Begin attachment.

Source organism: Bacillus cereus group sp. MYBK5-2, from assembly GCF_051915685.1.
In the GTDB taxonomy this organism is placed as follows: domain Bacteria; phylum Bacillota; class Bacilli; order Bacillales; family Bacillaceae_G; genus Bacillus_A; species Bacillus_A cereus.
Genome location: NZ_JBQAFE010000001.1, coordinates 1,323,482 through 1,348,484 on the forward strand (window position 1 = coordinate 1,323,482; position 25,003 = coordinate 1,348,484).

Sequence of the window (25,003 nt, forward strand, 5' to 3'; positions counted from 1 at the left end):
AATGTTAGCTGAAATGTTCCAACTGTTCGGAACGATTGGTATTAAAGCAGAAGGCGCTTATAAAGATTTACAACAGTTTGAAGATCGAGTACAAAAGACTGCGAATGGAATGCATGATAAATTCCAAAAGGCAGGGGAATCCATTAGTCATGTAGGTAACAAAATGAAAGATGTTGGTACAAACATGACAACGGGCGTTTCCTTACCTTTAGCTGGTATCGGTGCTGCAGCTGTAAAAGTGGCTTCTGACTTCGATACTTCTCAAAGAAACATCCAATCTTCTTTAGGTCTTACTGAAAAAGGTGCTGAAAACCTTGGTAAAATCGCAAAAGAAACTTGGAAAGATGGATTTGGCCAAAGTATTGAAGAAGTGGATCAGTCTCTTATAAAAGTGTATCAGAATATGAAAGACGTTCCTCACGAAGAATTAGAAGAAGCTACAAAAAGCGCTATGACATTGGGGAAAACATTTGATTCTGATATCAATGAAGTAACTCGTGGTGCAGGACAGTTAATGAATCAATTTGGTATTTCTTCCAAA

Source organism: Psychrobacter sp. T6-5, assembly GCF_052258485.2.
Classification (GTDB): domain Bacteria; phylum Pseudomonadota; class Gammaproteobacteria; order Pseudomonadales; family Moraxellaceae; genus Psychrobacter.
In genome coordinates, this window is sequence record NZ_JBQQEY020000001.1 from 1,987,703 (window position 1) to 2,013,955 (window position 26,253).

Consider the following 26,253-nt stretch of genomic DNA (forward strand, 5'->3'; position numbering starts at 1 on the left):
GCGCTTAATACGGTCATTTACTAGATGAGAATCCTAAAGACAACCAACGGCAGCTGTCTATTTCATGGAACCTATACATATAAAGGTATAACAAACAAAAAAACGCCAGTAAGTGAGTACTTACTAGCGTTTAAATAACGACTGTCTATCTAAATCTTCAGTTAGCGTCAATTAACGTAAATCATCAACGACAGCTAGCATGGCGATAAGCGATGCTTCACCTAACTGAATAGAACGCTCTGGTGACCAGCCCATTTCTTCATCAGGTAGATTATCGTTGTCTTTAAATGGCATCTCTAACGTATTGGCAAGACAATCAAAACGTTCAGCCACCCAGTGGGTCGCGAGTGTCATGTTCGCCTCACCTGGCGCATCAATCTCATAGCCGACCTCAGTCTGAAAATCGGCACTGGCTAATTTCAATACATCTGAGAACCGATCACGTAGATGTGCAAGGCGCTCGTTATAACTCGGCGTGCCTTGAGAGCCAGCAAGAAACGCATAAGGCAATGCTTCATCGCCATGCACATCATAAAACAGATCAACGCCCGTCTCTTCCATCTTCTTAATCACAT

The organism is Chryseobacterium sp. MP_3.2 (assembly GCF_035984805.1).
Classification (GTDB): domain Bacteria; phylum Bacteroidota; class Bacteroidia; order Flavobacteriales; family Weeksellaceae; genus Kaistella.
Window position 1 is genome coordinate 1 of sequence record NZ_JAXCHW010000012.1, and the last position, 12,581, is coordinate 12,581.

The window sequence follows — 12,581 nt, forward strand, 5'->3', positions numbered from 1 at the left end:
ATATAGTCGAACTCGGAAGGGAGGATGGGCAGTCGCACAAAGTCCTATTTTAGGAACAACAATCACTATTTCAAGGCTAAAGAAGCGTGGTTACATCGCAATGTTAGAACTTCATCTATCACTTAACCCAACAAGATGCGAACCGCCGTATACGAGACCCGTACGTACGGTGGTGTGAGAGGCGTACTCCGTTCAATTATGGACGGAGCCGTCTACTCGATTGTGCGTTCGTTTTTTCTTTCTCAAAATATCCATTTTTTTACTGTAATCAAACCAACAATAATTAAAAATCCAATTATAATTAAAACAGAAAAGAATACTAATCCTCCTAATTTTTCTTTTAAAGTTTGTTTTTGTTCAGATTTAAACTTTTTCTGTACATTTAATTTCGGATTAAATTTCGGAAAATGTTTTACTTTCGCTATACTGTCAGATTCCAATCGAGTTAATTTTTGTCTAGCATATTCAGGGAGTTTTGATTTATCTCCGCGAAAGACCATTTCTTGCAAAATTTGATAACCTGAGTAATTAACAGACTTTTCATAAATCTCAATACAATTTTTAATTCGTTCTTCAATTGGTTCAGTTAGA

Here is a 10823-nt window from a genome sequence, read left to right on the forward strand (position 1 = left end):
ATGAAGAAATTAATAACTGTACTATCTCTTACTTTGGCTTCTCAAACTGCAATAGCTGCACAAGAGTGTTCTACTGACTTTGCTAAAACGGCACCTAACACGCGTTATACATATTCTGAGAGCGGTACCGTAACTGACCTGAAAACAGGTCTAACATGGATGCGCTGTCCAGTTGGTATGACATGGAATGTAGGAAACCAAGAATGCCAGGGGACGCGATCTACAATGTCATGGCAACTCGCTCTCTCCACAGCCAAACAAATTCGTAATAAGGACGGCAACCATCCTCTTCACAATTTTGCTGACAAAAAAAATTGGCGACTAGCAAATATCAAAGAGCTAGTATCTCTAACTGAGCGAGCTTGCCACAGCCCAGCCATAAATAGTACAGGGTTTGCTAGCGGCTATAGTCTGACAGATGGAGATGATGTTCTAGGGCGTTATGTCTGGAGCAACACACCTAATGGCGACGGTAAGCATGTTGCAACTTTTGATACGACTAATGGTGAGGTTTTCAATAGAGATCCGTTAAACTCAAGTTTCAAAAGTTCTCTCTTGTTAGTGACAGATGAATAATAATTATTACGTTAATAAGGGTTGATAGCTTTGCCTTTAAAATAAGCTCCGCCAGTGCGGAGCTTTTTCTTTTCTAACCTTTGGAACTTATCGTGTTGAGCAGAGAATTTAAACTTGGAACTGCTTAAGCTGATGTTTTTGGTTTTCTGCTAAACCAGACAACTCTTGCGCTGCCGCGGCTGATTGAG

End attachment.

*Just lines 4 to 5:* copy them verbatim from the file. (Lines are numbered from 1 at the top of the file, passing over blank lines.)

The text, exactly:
Sequence of the window (25,003 nt, forward strand, 5' to 3'; positions counted from 1 at the left end):
AATGTTAGCTGAAATGTTCCAACTGTTCGGAACGATTGGTATTAAAGCAGAAGGCGCTTATAAAGATTTACAACAGTTTGAAGATCGAGTACAAAAGACTGCGAATGGAATGCATGATAAATTCCAAAAGGCAGGGGAATCCATTAGTCATGTAGGTAACAAAATGAAAGATGTTGGTACAAACATGACAACGGGCGTTTCCTTACCTTTAGCTGGTATCGGTGCTGCAGCTGTAAAAGTGGCTTCTGACTTCGATACTTCTCAAAGAAACATCCAATCTTCTTTAGGTCTTACTGAAAAAGGTGCTGAAAACCTTGGTAAAATCGCAAAAGAAACTTGGAAAGATGGATTTGGCCAAAGTATTGAAGAAGTGGATCAGTCTCTTATAAAAGTGTATCAGAATATGAAAGACGTTCCTCACGAAGAATTAGAAGAAGCTACAAAAAGCGCTATGACATTGGGGAAAACATTTGATTCTGATATCAATGAAGTAACTCGTGGTGCAGGACAGTTAATGAATCAATTTGGTATTTCTTCCAAA